I think it is (a). I think the publishers are trying to make those people who are fence sitting about taking out an on-line subscription decide to go ahead and do it. But $69.95 per month works out to $840 per year. Okay. This does work out cheaper than buying the newspaper every day. Buying the AFR five days a week and the Weekend Edition would come to something like $1134 per year. So based on that the on line subscription works out as $300 cheaper actually. But $69.95 per month for on-line access to the AFR still seems a little steep to me.

Maybe if they did an annual subscription for $500 I might dive in. Maybe. But even $42 per month seems a tad expensive too.

In the meantime I am just going have to put up with missing out on getting the most depressing paper on the planet for a relaxing read a couple of times a week.


Google release their own Chromebook laptop

After the somewhat spectacular failure of the original Chromebook, Google themselves have now released their own branded Chromebook laptop computer.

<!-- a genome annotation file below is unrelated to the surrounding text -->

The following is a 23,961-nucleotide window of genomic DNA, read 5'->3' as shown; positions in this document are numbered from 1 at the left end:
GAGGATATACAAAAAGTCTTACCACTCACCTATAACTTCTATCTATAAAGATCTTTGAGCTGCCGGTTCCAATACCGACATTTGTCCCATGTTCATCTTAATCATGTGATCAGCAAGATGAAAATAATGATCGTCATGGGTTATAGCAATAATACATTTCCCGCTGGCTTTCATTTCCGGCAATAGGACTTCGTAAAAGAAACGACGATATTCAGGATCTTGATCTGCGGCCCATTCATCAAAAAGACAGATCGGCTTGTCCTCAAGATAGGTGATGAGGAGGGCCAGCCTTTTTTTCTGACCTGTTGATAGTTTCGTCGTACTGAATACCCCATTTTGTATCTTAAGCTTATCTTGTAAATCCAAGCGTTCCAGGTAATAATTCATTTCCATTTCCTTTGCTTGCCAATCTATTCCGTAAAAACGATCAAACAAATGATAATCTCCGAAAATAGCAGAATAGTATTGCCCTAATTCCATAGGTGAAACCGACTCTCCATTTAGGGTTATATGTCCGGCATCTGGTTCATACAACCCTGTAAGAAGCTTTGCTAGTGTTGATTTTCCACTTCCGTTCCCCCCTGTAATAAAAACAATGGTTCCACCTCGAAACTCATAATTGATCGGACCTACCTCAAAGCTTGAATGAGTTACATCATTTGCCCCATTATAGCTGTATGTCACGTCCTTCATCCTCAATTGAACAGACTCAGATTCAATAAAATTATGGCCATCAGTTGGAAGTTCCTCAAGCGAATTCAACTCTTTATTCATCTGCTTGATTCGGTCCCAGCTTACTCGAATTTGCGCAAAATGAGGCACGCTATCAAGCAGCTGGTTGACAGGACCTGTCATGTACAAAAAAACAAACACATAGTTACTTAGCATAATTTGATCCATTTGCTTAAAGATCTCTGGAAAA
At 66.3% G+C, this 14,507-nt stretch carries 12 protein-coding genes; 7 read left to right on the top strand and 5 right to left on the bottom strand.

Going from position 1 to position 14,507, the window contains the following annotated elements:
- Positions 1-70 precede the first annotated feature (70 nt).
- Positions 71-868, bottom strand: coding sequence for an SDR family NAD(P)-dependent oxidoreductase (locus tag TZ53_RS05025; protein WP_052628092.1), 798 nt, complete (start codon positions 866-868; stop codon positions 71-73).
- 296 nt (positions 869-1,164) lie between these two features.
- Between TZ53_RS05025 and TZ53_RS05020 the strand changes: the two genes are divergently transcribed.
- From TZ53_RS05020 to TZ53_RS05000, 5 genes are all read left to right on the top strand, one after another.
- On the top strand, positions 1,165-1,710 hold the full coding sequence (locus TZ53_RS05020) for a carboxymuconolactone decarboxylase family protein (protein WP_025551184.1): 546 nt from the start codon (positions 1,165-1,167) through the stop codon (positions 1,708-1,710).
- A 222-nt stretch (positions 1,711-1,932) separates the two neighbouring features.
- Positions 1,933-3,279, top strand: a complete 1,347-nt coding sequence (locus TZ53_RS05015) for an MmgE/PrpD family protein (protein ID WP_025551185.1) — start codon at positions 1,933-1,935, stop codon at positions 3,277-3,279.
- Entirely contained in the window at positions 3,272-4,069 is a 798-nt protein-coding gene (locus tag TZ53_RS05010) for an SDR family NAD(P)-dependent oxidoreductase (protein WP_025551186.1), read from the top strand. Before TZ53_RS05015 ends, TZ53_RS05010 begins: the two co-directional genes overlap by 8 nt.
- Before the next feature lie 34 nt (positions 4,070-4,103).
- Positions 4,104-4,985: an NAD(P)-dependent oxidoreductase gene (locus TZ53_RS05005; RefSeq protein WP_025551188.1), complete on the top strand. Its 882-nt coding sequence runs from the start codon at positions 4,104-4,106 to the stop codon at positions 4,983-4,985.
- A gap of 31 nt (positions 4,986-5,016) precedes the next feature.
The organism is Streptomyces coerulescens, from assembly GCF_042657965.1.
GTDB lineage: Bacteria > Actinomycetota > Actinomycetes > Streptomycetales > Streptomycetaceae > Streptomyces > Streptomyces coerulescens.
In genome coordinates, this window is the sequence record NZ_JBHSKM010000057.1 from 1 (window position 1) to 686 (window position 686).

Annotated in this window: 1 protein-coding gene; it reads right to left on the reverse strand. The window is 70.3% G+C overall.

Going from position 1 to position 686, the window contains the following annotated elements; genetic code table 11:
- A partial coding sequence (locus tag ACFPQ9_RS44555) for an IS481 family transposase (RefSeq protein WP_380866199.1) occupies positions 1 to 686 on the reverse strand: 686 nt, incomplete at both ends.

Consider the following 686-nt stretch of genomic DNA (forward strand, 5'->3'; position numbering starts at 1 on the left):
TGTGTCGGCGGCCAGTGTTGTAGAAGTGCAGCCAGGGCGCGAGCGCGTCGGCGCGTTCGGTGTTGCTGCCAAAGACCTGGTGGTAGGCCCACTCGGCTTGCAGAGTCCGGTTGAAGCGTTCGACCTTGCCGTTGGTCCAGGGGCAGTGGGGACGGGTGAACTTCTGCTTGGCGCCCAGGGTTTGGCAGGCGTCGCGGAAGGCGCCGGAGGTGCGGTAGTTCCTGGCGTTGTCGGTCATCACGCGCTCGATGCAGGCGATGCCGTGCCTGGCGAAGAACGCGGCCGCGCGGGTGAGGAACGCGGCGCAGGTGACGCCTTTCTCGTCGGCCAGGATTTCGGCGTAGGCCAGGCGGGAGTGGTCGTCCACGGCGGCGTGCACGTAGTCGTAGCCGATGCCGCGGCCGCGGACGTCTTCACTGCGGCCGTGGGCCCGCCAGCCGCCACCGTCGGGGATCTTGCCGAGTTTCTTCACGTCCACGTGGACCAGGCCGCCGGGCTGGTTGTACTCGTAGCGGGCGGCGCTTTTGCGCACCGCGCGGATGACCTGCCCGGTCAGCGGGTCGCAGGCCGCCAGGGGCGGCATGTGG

For those that completely missed it, and it was not hard to miss (although I did do a posting or two back then about the Chromebook), about 18 months ago Google released the Chromebook ‘operating system’; and a number of vendors actually made and released Chromebook computers. A couple that I can remember were from HP and Acer. Samsung may have also released a Chromebook. I can’t remember and I can’t be bothered researching it to find out.

Basically the ‘operating system’ on a Chromebook is (was) the Google Chrome browser. That’s it. Just the browser. So all you could (can) do with a Chromebook laptop is browse the Web. Full stop. Done. Nothing more.